Jim McGuinness: Five key battlegrounds that will decide Mayo’s fate against Dublin
Dublin well placed to extend Mayo’s cycle of hurt but pain of losing is a powerful driver
Key men: Aidan O’Shea offers Mayo a new attacking dimension while Cian O’Sullivan is Dublin’s designated sweeper. Photograph: Inpho
Watching the images of Galway’s victory in the hurling semi-final brought to mind the similarities between their perennial quest for All-Ireland fulfilment and that of their Western neighbours, the Mayo footballers – especially the manner in which the win came with the last puck of the ball at the end of a performance of hunger and desire.
The weight of expectation and the wait to bridge a long gap in both cases with around half a dozen All-Ireland finals lost: teams need extraordinary drive to say, “we’re going to be the ones to break that cycle of hurt”.
For Mayo it appears even more intense, almost a crusade. Regardless of everything that happens, the focus is on that one positive outcome – winning an All-Ireland. Before their 2013 final against Dublin, I was listening to interviews with Mayo players and management and they were saying they had refocused on winning the All-Ireland in the dressingroom in Croke Park, minutes after we had beaten them in the 2012 final. As a collective, they came together after that defeat.
I was really impressed by that. For me that’s a really difficult thing to do in those circumstances. I know when we lost a big game in Ulster or the All-Ireland it’s difficult to think of anything for a number of weeks so that mindset in Mayo is very interesting.
In both squads there seems to a collective power, a single-mindedness, a conviction and a serious intent. These for me are the attributes of elite winning teams. It’s a tribute to both sets of management teams for building squads to such a high level of mental readiness.
The problems though arise for both Galway and Mayo in the teams they meet next, Kilkenny and Dublin, who are also of a very high calibre and with a lot of the same qualities. Can they do it; liberate their counties from this cycle of hurt?
I’m not about to attempt an analysis of the hurling final but the football contest between Dublin and Mayo is very interesting. What separates these teams with very similar systems of play? In general, both are very offensive-oriented teams. Players are very fit, strong and powerful. Both are good kickers and like to get the ball in early and ask questions of opposing full-back lines.
The adjustment of Aidan O’Shea inside for Mayo means that both teams have a serious point to their attack. The average age of both teams is optimal. Then look at the personnel: Philly McMahon is one of the best corner backs in the country; on the other side you’ve got Keith Higgins; James McCarthy and Jack McCaffrey in the half backs against Colm Boyle and Lee Keegan.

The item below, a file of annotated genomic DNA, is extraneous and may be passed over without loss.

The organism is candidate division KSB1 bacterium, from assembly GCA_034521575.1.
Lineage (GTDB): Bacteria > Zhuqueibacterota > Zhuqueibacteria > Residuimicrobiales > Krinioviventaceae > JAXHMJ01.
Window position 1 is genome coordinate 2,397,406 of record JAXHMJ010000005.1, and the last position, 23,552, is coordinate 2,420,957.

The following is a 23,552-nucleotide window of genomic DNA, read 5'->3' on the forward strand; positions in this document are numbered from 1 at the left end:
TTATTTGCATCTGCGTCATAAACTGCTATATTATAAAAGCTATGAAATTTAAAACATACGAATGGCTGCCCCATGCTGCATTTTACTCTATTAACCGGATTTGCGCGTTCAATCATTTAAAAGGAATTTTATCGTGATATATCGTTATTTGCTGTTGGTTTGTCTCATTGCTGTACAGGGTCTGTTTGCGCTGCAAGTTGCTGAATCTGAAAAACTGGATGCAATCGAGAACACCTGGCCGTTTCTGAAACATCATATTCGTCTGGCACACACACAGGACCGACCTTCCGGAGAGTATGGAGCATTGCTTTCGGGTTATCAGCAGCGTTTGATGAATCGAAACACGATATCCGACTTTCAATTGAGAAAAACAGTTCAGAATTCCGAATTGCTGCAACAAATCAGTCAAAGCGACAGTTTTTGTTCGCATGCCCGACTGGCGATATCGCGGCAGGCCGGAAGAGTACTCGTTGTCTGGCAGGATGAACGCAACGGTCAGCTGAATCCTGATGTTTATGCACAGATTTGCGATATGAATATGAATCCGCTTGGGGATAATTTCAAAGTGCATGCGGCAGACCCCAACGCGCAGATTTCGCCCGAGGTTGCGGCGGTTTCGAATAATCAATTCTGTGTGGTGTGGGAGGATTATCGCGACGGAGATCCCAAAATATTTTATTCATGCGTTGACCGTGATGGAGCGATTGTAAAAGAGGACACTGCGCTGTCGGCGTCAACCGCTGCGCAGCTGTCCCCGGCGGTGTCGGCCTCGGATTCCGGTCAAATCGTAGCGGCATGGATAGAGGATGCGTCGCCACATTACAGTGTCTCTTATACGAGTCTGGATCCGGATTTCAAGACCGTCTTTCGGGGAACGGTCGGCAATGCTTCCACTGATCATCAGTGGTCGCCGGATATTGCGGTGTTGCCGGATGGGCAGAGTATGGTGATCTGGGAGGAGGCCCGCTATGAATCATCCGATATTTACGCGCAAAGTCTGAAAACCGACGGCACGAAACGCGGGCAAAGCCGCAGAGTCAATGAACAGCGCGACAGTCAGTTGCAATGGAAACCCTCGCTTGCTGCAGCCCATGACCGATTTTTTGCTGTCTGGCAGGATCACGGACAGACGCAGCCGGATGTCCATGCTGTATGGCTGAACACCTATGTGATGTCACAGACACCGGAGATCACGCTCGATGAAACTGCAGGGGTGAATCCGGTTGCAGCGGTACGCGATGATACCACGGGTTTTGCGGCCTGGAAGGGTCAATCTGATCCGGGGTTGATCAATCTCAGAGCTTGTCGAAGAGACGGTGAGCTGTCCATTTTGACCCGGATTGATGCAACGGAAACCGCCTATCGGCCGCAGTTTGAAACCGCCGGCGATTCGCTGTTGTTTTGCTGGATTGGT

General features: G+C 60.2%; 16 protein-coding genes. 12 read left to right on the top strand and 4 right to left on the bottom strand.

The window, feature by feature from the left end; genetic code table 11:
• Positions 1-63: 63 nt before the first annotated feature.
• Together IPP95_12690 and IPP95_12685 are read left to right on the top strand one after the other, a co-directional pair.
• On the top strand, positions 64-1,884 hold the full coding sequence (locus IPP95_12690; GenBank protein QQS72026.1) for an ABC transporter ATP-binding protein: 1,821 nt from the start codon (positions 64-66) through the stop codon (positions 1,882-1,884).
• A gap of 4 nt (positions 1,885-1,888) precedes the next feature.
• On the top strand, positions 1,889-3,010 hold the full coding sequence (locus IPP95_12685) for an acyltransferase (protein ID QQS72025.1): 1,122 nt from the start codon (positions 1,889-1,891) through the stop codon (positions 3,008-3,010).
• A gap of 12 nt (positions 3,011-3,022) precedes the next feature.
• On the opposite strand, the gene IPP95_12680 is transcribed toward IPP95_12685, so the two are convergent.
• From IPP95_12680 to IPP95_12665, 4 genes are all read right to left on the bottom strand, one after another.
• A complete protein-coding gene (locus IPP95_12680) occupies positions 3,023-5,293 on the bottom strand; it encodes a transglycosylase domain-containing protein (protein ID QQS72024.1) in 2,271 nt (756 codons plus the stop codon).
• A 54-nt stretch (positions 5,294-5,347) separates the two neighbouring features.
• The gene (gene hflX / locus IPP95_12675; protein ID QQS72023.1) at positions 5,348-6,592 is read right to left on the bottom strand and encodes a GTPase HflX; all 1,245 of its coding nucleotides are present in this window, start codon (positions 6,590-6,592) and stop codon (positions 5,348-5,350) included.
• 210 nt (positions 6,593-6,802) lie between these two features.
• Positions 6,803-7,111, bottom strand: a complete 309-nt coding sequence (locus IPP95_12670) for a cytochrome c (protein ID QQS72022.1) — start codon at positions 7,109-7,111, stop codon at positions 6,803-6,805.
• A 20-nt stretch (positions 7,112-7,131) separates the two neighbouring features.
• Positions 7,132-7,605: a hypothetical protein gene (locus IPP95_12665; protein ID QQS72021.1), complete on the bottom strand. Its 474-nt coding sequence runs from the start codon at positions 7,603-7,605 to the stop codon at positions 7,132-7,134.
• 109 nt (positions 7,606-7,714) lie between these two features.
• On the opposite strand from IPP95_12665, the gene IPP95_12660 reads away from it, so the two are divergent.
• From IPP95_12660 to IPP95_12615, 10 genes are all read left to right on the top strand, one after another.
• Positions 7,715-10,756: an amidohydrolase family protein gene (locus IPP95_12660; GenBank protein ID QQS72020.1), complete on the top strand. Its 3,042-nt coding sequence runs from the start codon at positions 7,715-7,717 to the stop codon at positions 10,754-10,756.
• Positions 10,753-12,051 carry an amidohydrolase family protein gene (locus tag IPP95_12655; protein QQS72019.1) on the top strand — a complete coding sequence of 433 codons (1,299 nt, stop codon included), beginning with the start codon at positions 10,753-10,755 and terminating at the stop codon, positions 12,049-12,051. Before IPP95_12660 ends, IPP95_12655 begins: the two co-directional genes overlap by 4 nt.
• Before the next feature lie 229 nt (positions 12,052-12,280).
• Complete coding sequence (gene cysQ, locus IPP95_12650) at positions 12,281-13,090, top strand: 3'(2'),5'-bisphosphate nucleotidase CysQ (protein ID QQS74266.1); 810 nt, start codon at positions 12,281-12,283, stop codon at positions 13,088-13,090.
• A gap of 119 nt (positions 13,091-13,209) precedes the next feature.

They’re well matched around the middle of the park also, with players who can get up and down the field and they both have exceptional free takers.
Both management teams have also shown tactical flexibility, which is so important in the modern game. With all of that said, we’re down to very fine margins and it’s almost like trying to split hairs but there are five considerations I think could tilt the balance.
Full-back linesBarry MoranDonegal
For Mayo this is going to be a huge part of their game-plan and will define the contest in many respects. If they can push up and squeeze the Dublin kick-outs it’s going to be very significant. My experience of Cluxton would be that if he steps up to the plate and is successful, it will give Dublin a major platform for attack. In the run-up to last year’s semi-final we put a huge amount of work into pushing up on the Dublin kick-outs in training and did that with constant repetition.
By the time we finished we were at a very, very high level but we won only three of 23 kick-outs from the Dublin perspective. That said, we did push up and get some joy on the breaking ball and we got 1-2 off the three we did win, so it was significant in the winning of the game.
If, however, Mayo can repeat the frustration they caused to Cluxton three years ago and win the kick-out contest that potentially could give them the edge in the midfield sector.
I’m not so sure about that but I do feel that Dublin unveiled a system in the Leinster semi-final against Kildare and it was obvious they’d an awful lot of work done over a long period. We know they’ve engaged a basketball coach, Mark Ingle, with a view to developing their structure – how you pass people on, pushing up on your man, dropping off your man and defending the D. You’ve got to conclude that Dublin have more work done on this than Mayo. Then again I’m not in the Mayo dressing-room.
They can run the ball but also have the outlet option and you can see they’re working on the diagonal ball. The ball for Aidan O’Shea’s goal against Donegal may have been straight but in the Connacht final they played a lot of diagonal balls and scored goals off that as well. They’re bringing a lot to the table.
Looking at both forward lines, though, you’d say that Dublin have six scoring forwards and maybe Mayo have four and two workers, so if Dublin can up the ante by matching Mayo’s workrate that could tilt it in their favour.
I see the potential for one of the best championship games in quite a while if both teams play to capacity. It could be high scoring and could really light up the season. Based on the above analysis and sticking with what I have said about them previously, I could see a two- or three-point victory for Dublin.
However, when all of the technical analysis is done there still remains the intangible but powerful consideration of the cycle of hurt and the desire to break it that continues to drive both Galway and Mayo.
I’m looking forward to seeing how it all plays out.